The Justice Department has launched an internal inquiry into the circumstances surrounding the handling of the criminal case of Roger Stone, former political adviser to President Donald Trump. The probe by the department’s inspector general will reportedly look into Attorney General William Barr’s February decision to override a sentencing recommendation for Stone made by rank-and-file prosecutors. The prosecutors recommended a sentence of seven to nine years in prison for Stone, but the department later filed another recommendation asking for a lighter sentence. The DOJ’s Office of the Inspector General would not “confirm or deny the existence of any ongoing investigation” to The Epoch Times. Meanwhile, DOJ spokeswoman Kerri Kupec told media outlets that they “welcome the review.” She did not immediately respond to The Epoch Times’ request for comment. The revelation…
Rep. Ken Buck (R-Colo.) joined a growing number of lawmakers calling on the Department of Justice (DOJ) to carry out an investigation into Netflix over the recent release of the controversial film “Cuties” on the video streaming platform.
In a letter (pdf) to the department on Monday, Buck and Rep. Andy Biggs (R-Ariz) expressed concern over the “potential exploitation of children” in the film, which was released by the streaming service on Sept. 9.
“We join our Congressional colleagues in urging the Department of Justice (DOJ) to open an investigation to ensure the film and its production uphold federal laws protecting children from exploitation,”the lawmakers wrote.
The film, titled “Mignonnes” in its original French, centers around an 11-year-old Senegalese immigrant named Amy who lives in Paris and joins a group of dancers called the “Cuties” at school.
According to a description of the film on the Sundance website, Amy and her friends “enthusiastically embrace an increasingly sensual dance routine, sparking the girls’ hope to twerk their way to stardom at a local dance contest.”
The description adds that director Maïmouna Doucouré “focuses tightly on her rowdy protagonists, crafting a spirited film that nimbly depicts the tweens’ youthful energy and vulnerabilities while exploring their fumbling eagerness to be identified as sexualized.”
“Throughout the film, young girls engage in sexually provocative dances, and the film includes at least one scene where a young girl is partially nude. Not only does this raise alarms that these girls may have been exploited in the production of Cuties, but the film also creates an environment where the sexual abuse and exploitation of children by pedophiles is normalized,” Buck and Biggs wrote.
“While the Constitution vigorously protects the freedoms of speech and expression, content that victimizes minors is not among these protected forms of content,” they continued.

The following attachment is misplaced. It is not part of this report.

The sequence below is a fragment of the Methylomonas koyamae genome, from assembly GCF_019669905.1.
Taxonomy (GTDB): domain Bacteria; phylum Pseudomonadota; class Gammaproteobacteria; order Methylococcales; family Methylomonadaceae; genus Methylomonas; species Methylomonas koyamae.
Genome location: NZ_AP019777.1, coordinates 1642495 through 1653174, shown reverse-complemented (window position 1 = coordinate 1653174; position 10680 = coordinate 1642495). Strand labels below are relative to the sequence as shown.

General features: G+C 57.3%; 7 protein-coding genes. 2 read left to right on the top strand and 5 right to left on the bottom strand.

The lawmakers in their letter called for a DOJ investigation to ensure the children cast in the film were not exploited or taken advantage of during its production. They said that certain scenes in the film “stimulates the child sex trafficking trade,” such as the “provocative dances” shown throughout “Cuties.”
“The sexualization and gross objectification of these girls on screen creates an environment that is ripe for individuals to take advantage of these innocent children,” they added. “As we have seen all too often, the inherent power structure of film production leaves these girls vulnerable to indecent and potentially abusive treatment.”
Netflix has defended “Cuties” and said that people should watch it before opposing it. In a statement to The Epoch Times last week, a Netflix spokesperson said “Cuties is a social commentary against the sexualization of young children and a powerful story about the pressure young girls face on social media and from society more generally growing up.”
“We’d encourage anyone who cares about these important issues to watch the movie,” the spokesperson added.
The Epoch Times has reached out to Netflix for comment on Buck’s and Biggs’s joint letter.
Doucouré defended her film this week, saying that it is a social commentary on the treatment of young girls.
“It’s because I saw so many things and so many issues around me lived by young girls, that I decided to make this film and sound an alarm and say we need to protect our children,” Doucouré said at the Toronto Film Festival on French filmmakers. “It’s bold, it’s feminist, but it’s so important and necessary to create debate and try to find solutions, for me as an artist, for politicians and parents. It’s a real issue.”
Last week, Rep. Jim Banks (R-Ind.) announced on Twitter that he was joining Sen. Tom Cotton (R-Ark.) in calling on the DOJ to press charges against Netflix for “distribution of child pornography,” amid a “cancel Netflix” backlash against the streaming service.
“As a father of three young daughters, I find ‘Cuties’ sickening,” Banks wrote on Twitter.
Cotton announced on Sept. 12, “Like any parent, I find @netflix decision to peddle child pornography disgusting. And it’s criminal. @TheJusticeDept should take swift action.”
“[I]t is likely that the filming of this movie created even more explicit and abusive scenes, and that pedophiles across the world in the future will manipulate and imitate this film in abusive ways,” he wrote in a letter (pdf) to Attorney General William Barr.
Mimi Nguyen Ly contributed to this report.
Focus News: More US Lawmakers Demand DOJ Investigation Into Netflix Release ‘Cuties’
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